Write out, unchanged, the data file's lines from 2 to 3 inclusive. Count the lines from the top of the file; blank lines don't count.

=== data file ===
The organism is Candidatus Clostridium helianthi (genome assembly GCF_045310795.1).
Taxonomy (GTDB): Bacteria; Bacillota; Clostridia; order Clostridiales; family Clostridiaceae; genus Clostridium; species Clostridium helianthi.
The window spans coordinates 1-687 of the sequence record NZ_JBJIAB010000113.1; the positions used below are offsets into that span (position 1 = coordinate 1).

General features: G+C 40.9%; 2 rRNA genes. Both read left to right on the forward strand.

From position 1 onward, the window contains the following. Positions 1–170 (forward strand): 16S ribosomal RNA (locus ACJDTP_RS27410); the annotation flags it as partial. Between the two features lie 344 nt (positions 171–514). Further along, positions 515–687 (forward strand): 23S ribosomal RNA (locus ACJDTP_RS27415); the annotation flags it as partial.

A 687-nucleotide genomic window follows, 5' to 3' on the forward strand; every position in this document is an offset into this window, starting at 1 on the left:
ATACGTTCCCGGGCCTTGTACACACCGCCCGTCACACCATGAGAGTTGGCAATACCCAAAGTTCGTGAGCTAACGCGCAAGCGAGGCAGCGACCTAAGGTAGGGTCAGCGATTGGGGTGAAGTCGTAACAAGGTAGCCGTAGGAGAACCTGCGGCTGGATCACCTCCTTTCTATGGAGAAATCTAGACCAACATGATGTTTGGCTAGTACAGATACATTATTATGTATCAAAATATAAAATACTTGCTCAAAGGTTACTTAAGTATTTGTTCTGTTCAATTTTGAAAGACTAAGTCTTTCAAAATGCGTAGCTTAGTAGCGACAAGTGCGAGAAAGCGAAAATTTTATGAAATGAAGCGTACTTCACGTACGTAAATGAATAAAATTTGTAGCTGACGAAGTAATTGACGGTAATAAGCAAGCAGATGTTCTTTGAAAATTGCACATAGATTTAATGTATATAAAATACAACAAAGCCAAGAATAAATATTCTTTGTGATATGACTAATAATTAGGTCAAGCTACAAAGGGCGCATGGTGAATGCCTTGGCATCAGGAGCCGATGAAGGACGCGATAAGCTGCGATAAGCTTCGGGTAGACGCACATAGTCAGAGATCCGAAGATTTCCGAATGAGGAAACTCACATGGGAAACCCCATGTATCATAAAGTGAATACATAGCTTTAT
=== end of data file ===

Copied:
Taxonomy (GTDB): Bacteria; Bacillota; Clostridia; order Clostridiales; family Clostridiaceae; genus Clostridium; species Clostridium helianthi.
The window spans coordinates 1-687 of the sequence record NZ_JBJIAB010000113.1; the positions used below are offsets into that span (position 1 = coordinate 1).